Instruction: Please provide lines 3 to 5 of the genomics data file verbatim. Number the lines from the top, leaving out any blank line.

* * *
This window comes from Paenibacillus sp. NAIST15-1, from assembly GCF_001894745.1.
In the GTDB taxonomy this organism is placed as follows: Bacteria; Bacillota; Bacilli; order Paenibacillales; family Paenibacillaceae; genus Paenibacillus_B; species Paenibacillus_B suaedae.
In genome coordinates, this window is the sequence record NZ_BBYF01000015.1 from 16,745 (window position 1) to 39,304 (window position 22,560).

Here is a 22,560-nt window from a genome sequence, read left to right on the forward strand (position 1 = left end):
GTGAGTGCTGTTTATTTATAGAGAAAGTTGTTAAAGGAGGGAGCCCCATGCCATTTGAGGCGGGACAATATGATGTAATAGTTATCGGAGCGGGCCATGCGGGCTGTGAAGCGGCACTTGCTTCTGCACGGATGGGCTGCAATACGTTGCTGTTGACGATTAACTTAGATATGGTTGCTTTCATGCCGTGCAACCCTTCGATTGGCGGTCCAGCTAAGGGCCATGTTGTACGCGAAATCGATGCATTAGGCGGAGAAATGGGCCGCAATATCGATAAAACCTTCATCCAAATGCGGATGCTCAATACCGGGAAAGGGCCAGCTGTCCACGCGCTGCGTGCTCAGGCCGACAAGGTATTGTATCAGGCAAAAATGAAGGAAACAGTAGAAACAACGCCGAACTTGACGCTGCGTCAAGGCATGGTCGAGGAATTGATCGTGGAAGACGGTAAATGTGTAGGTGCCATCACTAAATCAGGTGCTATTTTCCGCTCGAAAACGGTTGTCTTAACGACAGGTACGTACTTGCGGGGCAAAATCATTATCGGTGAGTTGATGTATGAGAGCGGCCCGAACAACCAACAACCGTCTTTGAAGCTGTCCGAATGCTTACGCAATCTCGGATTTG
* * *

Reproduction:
In genome coordinates, this window is the sequence record NZ_BBYF01000015.1 from 16,745 (window position 1) to 39,304 (window position 22,560).

Here is a 22,560-nt window from a genome sequence, read left to right on the forward strand (position 1 = left end):
GTGAGTGCTGTTTATTTATAGAGAAAGTTGTTAAAGGAGGGAGCCCCATGCCATTTGAGGCGGGACAATATGATGTAATAGTTATCGGAGCGGGCCATGCGGGCTGTGAAGCGGCACTTGCTTCTGCACGGATGGGCTGCAATACGTTGCTGTTGACGATTAACTTAGATATGGTTGCTTTCATGCCGTGCAACCCTTCGATTGGCGGTCCAGCTAAGGGCCATGTTGTACGCGAAATCGATGCATTAGGCGGAGAAATGGGCCGCAATATCGATAAAACCTTCATCCAAATGCGGATGCTCAATACCGGGAAAGGGCCAGCTGTCCACGCGCTGCGTGCTCAGGCCGACAAGGTATTGTATCAGGCAAAAATGAAGGAAACAGTAGAAACAACGCCGAACTTGACGCTGCGTCAAGGCATGGTCGAGGAATTGATCGTGGAAGACGGTAAATGTGTAGGTGCCATCACTAAATCAGGTGCTATTTTCCGCTCGAAAACGGTTGTCTTAACGACAGGTACGTACTTGCGGGGCAAAATCATTATCGGTGAGTTGATGTATGAGAGCGGCCCGAACAACCAACAACCGTCTTTGAAGCTGTCCGAATGCTTACGCAATCTCGGATTTG